Reported by Clare Hennig
The upcoming American presidential election is increasing students interest in politics.
Paul Prosperi, head of the political science department at Langara, said it seems there is more awareness of U.S. politics than Canadian politics amongst students at Langara.
“One hopes that Canadians’ interest in politics in the United States helps increase awareness of political issues and perhaps interest in our own political system,” Prosperi said.
Prosperi ran a short poll in his introductory class to gauge awareness amongst his students of U.S. politics compared to Canadian politics. Not a scientific poll at all, he said, but the results were interesting.
“I asked my students to name the leader of the opposition in this country or name the leader of any of the other major parties,” he said. ‘”Everybody started laughing. Nobody had any difficulty in this class pointing out who the Republican nominee was for president or the Democratic nominee.”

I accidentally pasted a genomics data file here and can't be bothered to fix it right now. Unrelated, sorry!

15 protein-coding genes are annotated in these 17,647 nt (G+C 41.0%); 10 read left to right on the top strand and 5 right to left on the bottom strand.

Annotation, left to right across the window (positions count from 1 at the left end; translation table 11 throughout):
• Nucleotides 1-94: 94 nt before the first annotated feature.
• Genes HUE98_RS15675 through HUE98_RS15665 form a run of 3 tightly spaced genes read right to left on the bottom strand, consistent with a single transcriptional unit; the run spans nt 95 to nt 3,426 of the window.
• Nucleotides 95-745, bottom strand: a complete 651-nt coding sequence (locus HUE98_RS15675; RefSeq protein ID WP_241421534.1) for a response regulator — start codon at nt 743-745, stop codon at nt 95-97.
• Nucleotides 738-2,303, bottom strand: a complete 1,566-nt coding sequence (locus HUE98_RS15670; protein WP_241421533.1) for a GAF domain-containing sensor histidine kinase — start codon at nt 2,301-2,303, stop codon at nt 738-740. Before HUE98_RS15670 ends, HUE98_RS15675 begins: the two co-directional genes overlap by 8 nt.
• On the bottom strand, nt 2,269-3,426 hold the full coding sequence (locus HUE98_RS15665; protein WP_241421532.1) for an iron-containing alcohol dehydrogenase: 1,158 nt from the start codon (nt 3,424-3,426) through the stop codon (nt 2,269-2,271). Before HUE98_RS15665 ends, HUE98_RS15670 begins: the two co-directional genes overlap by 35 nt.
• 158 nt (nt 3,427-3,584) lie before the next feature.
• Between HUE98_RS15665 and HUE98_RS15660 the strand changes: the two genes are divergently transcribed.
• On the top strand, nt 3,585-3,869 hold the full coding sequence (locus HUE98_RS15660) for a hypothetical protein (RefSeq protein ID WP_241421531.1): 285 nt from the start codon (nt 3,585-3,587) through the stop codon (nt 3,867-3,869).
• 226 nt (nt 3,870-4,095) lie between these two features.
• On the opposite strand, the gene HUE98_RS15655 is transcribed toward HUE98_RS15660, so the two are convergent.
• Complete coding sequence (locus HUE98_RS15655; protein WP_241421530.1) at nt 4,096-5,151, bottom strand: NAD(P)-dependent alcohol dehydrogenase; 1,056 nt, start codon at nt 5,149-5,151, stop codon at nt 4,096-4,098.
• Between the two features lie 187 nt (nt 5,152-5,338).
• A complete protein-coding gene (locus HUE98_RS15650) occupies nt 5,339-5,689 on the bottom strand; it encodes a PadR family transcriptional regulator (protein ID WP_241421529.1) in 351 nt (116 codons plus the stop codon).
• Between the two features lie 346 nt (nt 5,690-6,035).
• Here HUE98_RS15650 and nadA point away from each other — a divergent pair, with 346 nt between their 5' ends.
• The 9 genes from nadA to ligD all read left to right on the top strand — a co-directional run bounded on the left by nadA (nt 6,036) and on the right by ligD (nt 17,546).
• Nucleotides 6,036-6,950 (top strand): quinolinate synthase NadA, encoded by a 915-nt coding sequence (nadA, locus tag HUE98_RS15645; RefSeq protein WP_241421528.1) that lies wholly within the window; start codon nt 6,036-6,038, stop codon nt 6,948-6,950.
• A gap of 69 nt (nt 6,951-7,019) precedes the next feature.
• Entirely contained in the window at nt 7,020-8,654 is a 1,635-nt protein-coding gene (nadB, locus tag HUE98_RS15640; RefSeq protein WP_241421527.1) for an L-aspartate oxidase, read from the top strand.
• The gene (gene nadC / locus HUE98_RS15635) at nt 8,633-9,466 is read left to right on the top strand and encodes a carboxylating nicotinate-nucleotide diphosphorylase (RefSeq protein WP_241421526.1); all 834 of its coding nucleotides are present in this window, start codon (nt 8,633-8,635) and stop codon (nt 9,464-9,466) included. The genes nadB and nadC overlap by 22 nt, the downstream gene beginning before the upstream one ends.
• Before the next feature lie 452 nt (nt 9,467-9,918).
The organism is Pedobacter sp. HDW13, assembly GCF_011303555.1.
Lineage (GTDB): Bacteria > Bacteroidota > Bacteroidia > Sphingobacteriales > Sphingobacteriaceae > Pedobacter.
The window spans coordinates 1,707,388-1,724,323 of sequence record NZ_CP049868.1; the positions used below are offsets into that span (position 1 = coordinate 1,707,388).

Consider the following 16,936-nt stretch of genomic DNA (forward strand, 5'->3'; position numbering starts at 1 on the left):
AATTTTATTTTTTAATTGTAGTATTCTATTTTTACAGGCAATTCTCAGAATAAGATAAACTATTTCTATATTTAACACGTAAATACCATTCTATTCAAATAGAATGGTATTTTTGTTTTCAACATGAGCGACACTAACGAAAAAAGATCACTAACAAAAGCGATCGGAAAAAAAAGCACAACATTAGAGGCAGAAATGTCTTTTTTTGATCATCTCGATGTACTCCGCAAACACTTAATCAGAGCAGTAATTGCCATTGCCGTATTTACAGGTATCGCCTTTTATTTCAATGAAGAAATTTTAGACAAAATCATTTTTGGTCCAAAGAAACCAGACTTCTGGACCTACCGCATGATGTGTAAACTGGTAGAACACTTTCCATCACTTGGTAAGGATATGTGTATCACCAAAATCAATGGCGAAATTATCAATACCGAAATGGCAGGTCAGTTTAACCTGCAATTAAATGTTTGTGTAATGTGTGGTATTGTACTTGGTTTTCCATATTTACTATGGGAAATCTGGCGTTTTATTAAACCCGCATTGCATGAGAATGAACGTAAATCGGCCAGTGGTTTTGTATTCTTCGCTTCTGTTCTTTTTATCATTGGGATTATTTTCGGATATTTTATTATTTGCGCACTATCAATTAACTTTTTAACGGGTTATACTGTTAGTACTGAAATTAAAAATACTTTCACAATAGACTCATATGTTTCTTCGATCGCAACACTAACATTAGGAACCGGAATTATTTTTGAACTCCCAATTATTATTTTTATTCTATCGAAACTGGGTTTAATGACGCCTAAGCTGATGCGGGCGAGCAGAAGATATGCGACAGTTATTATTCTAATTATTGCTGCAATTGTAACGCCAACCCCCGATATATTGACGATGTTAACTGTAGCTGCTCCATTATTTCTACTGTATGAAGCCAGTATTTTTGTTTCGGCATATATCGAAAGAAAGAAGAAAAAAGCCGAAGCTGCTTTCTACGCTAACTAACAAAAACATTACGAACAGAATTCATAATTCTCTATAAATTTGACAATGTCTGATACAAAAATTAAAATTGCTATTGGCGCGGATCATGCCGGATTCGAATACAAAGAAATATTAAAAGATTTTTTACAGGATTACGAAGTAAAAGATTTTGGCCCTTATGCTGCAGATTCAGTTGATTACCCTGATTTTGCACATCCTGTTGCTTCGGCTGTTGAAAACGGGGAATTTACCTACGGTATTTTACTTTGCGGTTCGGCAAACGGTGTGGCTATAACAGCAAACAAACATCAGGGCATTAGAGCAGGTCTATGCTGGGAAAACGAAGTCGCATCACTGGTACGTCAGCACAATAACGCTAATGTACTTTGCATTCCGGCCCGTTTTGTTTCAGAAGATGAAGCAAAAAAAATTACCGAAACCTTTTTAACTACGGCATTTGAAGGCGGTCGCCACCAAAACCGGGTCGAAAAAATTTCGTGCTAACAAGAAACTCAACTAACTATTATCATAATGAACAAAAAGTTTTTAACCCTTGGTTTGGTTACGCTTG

Students aware of political issues making headlines
The fact that Canadians are paying attention to a range of issues brought up in by the campaign debates, from sexual violence against women to immigration policies, is beneficial.
John Bay, a second-year accounting student at Langara who just moved back to Canada from California, said he is affected by local issues such as housing policies in Vancouver and plans to vote in next May’s provincial election.
“I’ve been away for six years and it’s scary to live here,” said Bay. “I was born and raised here but I can’t afford to live here. “
Bay follows the two countries’ politics for different reasons. U.S. politics are entertaining, he said, but Canadian issues are more pertinent to him even if the politics are “boring.”